This is a cross-sectional study. Participant recruitment was conducted by Ipsos MORI, a social research organisation. We recruited a representative sample of young people aged 18–34 years from across Scotland to the Scottish Wellbeing Study. We employed a quota sampling methodology, with quotas based on age (three quota groups), gender and working status. Full details of the sampling design are provided in Appendix 1. It is now argued that a quota sampling design results in a sample with comparable quality to that achieved with a probability sample.35 After providing written consent, participants completed a 1 hour-long interview, carried out face-to-face in their homes, using computer-assisted personal interviewing and including a computer-assisted self-interviewing module (the questions about suicide attempts and NSSH were completed confidentially on the computer). The participants completed other psychological and social measures; however, only the prevalence of NSSH and suicide attempts information is reported here. All interviewers were trained in the administration of the measures. Ethical approval was obtained from the Department of Psychology Ethics Committee at the University of Stirling and the US Department of Defense, Human Research Protections Office. Participants received £25 in compensation for taking part. All participants were given a list of support organisations at the end of the interview.


Suicide attempts and NSSH

Suicide attempts and NSSH were assessed via the following questions, taken from the APMS, respectively20: ‘Have you ever made an attempt to take your life, by taking an overdose of tablets or in some other way?’ and ‘Have you ever deliberately harmed yourself in any way but not with the intention of killing yourself? (i.e. self-harm)’. The questions about self-injurious thoughts were adapted from the APMS and the Child and Adolescent Self-harm in Europe study.22 Presence of suicidal thoughts was determined as follows: ‘Have you ever seriously thought of taking your life, but not actually attempted to do so?’ and respondents completed the following NSSH thoughts question: ‘Have you ever seriously thought about trying to deliberately harm yourself but not with the intention of killing yourself but not actually done so?’. If respondents answered yes to either suicide attempts or NSSH, timing of last episode, frequency and age at first onset were asked.

We also report the demographic characteristics (gender, age, marital status, economic activity, ethnicity and accommodation) of the sample here.

Statistical analysis

Logistic regression analyses, Mann–Whitney U, correlations and chi-square analyses were used to investigate the association between prevalence and characteristics of suicide attempts and NSSH and demographic factors, as appropriate. We also present prevalence ratios to highlight demographic differences. Although it has been argued that error estimates (confidence intervals) cannot be used in quota sampling (because it does not adhere to classical sampling theory), other modelling-based approaches have found that sampling errors are essentially the same as via the classical approach and are reported herein.35, 36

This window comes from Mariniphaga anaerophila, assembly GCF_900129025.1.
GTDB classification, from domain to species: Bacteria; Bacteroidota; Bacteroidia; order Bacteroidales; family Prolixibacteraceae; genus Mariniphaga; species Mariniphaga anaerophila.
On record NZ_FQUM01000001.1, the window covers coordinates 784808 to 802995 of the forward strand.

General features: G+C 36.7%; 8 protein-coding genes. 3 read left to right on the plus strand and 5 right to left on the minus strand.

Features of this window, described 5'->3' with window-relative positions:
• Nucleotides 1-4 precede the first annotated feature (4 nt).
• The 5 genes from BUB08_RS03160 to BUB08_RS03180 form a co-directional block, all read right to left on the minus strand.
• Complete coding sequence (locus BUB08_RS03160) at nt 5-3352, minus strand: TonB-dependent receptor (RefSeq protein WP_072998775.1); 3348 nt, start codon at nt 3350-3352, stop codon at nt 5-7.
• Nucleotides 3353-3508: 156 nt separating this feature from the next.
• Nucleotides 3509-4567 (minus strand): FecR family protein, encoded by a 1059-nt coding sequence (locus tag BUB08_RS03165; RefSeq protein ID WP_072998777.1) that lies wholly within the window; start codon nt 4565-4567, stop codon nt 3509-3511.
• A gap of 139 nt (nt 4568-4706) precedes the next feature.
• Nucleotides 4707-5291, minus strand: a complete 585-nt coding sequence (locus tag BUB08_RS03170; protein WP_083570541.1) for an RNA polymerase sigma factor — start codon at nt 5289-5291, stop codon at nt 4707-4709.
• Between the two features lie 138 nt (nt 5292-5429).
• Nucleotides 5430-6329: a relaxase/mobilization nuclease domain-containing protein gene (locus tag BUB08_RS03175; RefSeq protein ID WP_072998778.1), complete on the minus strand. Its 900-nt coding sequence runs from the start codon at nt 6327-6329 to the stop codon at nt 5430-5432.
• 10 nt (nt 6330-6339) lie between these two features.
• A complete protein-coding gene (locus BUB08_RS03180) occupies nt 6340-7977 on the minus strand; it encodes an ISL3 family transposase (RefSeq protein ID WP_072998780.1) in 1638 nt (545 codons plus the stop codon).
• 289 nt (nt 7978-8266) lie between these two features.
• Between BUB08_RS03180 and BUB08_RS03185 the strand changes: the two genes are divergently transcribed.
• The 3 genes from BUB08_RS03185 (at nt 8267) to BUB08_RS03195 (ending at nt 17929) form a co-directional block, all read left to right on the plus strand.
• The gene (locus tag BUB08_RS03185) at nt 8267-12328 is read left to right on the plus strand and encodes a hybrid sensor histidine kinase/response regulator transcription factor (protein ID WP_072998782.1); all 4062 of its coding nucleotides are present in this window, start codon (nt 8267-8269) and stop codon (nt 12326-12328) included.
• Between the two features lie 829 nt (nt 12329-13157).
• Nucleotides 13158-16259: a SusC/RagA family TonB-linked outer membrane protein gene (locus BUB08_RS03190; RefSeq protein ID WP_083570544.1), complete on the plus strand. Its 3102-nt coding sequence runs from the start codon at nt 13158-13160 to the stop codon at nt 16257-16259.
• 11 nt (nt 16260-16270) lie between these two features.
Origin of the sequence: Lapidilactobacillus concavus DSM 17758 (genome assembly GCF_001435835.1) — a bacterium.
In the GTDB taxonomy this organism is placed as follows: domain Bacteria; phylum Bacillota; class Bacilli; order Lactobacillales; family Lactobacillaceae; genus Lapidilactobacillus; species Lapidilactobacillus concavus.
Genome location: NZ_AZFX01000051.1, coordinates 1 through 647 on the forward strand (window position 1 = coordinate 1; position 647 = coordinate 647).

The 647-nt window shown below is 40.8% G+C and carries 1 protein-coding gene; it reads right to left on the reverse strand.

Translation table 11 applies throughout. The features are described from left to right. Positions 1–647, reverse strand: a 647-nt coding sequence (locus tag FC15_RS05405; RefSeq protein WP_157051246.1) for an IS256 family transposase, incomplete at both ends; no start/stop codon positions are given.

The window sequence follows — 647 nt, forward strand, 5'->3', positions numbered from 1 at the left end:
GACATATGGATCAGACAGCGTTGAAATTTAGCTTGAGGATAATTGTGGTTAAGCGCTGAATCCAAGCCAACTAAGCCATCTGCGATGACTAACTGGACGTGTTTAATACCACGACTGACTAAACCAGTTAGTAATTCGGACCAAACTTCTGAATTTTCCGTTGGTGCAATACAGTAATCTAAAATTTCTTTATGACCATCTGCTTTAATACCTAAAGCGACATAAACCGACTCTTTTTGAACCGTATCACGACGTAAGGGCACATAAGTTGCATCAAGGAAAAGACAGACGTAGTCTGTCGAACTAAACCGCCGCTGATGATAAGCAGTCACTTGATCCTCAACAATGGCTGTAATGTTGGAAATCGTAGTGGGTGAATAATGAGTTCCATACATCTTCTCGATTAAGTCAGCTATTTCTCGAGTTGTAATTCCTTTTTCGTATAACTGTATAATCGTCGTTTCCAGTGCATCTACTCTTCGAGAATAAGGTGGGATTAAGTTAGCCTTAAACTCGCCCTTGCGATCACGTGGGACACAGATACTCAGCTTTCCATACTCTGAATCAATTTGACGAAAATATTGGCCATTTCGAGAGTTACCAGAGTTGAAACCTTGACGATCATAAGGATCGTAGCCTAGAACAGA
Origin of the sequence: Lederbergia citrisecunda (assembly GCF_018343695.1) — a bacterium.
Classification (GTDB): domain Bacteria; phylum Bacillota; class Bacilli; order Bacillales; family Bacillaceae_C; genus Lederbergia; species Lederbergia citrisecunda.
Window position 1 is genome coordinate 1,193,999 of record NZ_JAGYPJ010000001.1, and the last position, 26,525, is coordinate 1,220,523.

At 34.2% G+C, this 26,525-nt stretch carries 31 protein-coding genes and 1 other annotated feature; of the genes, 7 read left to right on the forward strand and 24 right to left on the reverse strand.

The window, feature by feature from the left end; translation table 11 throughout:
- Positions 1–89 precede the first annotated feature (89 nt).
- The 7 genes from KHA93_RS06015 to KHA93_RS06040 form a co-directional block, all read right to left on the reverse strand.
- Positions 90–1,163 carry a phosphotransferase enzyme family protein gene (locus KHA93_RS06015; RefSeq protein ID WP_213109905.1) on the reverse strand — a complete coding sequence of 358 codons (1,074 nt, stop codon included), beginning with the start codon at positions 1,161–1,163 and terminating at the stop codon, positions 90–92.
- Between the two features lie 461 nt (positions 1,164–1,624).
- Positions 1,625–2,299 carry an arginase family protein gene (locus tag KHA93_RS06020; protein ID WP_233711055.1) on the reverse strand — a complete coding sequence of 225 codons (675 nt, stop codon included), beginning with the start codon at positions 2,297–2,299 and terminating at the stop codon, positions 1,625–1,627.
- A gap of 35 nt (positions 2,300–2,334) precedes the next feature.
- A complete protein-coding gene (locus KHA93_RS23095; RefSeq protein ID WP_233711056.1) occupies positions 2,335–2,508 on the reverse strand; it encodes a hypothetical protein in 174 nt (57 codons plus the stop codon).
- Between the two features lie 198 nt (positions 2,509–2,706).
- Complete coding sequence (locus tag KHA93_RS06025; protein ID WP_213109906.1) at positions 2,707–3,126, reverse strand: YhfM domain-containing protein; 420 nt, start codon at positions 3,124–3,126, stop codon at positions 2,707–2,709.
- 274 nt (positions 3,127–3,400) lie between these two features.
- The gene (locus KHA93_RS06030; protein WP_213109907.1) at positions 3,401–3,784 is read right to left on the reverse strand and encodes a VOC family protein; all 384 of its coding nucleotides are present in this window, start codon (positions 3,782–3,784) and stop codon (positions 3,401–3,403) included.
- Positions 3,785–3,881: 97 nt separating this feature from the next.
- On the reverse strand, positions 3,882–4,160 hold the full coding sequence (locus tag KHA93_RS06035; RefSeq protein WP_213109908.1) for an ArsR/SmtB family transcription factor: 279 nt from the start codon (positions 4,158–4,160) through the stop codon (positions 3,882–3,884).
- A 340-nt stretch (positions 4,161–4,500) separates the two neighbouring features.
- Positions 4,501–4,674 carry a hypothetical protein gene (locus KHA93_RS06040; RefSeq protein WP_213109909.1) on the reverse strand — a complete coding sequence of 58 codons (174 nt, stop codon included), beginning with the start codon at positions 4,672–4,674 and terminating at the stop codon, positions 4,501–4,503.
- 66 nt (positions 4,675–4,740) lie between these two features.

The data were weighted to ensure that the achieved sample on the quota variables was in line with the population in the sample frame by random iterative method weighting. Overall, as the quotas were almost always met (30- to 34-year-olds, full-time students and full-time workers were slightly underrepresented in the unweighted profile compared with the target profile) the effect of the weights was small, with the weights ranging from 0.81 to 1.30 (therefore the weights would only increase the standard errors of estimates by 1%, see Appendix 1). All analyses were conducted with the weights on.

Missing data

As the data were collected via interview, most of the missing data were limited to participants declining to answer a question by selecting ‘would rather not say’. There were very few respondents with missing data on the lifetime NSSH (n = 39, 1.1%) or suicide attempts (n = 43, 1.2%) variables. In a small number of cases (n = 5) where a respondent indicated history of NSSH or suicide attempts but had missing data on the other variable, this was included as NSSH only or suicide attempt only (for the completed variable). Obviously, there is the possibility that these people had engaged in both behaviours, but we do not know for certain.


Sample and participant characteristics

A total of 3508 young people were interviewed between 25 March 2013 and 12 December 2013. Over half (50.6%) of the respondents were male and 37.0% were aged 18–23 years, with 35.9 and 27.1% aged 24–29 and 30–34 years, respectively (see Table 1). The majority of the sample was White (93.8%) and 83% of participants were not married. Just over half were in full-time employment, one in five was (19.1%) in full-time education and 10% were unemployed. A total of 49.5% of participants lived in rental accommodation, with the majority of the remainder either owning their own home (24.1%) or living with parents/relatives (23.3%).